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. 2009 Nov 30;4(11):e7824.
doi: 10.1371/journal.pone.0007824.

Survey of the Quality of Experimental Design, Statistical Analysis and Reporting of Research Using Animals

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Survey of the Quality of Experimental Design, Statistical Analysis and Reporting of Research Using Animals

Carol Kilkenny et al. PLoS One. .
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Abstract

For scientific, ethical and economic reasons, experiments involving animals should be appropriately designed, correctly analysed and transparently reported. This increases the scientific validity of the results, and maximises the knowledge gained from each experiment. A minimum amount of relevant information must be included in scientific publications to ensure that the methods and results of a study can be reviewed, analysed and repeated. Omitting essential information can raise scientific and ethical concerns. We report the findings of a systematic survey of reporting, experimental design and statistical analysis in published biomedical research using laboratory animals. Medline and EMBASE were searched for studies reporting research on live rats, mice and non-human primates carried out in UK and US publicly funded research establishments. Detailed information was collected from 271 publications, about the objective or hypothesis of the study, the number, sex, age and/or weight of animals used, and experimental and statistical methods. Only 59% of the studies stated the hypothesis or objective of the study and the number and characteristics of the animals used. Appropriate and efficient experimental design is a critical component of high-quality science. Most of the papers surveyed did not use randomisation (87%) or blinding (86%), to reduce bias in animal selection and outcome assessment. Only 70% of the publications that used statistical methods described their methods and presented the results with a measure of error or variability. This survey has identified a number of issues that need to be addressed in order to improve experimental design and reporting in publications describing research using animals. Scientific publication is a powerful and important source of information; the authors of scientific publications therefore have a responsibility to describe their methods and results comprehensively, accurately and transparently, and peer reviewers and journal editors share the responsibility to ensure that published studies fulfil these criteria.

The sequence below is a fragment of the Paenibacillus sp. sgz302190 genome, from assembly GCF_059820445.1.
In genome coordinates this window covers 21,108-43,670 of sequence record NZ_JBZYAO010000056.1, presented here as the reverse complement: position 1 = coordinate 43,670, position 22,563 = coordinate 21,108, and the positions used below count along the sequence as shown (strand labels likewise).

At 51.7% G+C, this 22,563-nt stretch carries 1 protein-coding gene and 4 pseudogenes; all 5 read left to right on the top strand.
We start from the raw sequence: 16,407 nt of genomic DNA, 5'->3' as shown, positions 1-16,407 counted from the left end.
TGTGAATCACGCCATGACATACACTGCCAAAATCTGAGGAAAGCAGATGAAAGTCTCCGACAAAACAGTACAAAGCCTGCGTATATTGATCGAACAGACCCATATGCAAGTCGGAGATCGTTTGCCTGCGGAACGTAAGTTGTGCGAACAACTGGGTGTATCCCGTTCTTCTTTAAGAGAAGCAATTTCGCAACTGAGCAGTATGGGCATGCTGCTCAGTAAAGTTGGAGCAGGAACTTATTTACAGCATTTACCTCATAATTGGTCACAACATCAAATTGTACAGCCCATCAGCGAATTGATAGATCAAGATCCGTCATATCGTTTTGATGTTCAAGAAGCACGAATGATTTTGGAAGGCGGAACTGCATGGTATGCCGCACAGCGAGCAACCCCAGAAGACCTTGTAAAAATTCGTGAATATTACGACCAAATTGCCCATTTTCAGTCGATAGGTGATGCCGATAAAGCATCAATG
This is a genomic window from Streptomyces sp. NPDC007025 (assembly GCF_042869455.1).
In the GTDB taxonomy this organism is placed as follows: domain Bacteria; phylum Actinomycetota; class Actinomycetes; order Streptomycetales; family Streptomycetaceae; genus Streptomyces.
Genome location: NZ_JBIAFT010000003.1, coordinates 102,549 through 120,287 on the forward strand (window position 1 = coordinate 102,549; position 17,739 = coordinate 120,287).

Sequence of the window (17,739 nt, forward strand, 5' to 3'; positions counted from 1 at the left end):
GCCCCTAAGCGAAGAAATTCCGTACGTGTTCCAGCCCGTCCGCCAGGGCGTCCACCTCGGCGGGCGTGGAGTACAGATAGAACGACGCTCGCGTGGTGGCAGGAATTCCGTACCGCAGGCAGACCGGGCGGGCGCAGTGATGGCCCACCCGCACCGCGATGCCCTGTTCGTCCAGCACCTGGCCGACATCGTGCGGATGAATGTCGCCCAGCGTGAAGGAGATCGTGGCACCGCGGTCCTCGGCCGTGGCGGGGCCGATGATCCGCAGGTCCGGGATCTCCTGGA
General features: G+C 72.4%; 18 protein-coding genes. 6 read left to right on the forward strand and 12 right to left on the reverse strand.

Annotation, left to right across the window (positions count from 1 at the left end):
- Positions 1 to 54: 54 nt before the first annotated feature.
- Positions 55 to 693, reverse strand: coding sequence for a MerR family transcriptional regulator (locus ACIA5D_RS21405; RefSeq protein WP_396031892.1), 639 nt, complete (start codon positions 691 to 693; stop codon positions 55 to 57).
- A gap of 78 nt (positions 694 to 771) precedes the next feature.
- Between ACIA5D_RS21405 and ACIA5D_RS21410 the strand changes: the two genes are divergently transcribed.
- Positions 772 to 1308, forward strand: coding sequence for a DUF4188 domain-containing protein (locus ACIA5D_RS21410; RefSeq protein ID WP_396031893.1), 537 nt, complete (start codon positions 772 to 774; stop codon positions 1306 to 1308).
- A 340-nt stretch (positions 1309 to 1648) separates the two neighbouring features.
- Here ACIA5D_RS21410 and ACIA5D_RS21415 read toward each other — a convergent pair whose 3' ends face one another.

Conflict of interest statement

Competing Interests: Dr Michael Festing was a member of the NC3Rs Board from September 2004 to July 2007. Members of the NC3Rs board are not remunerated. In addition Dr Festing would like to declare that he teaches short courses on the design and statistical analysis of animal experiments to scientists who are applicants for Home Office licences, for which he is paid. There are no competing interests for any of the other authors.

Figures

Figure 1
Figure 1. Flow diagram summarising the survey methods.

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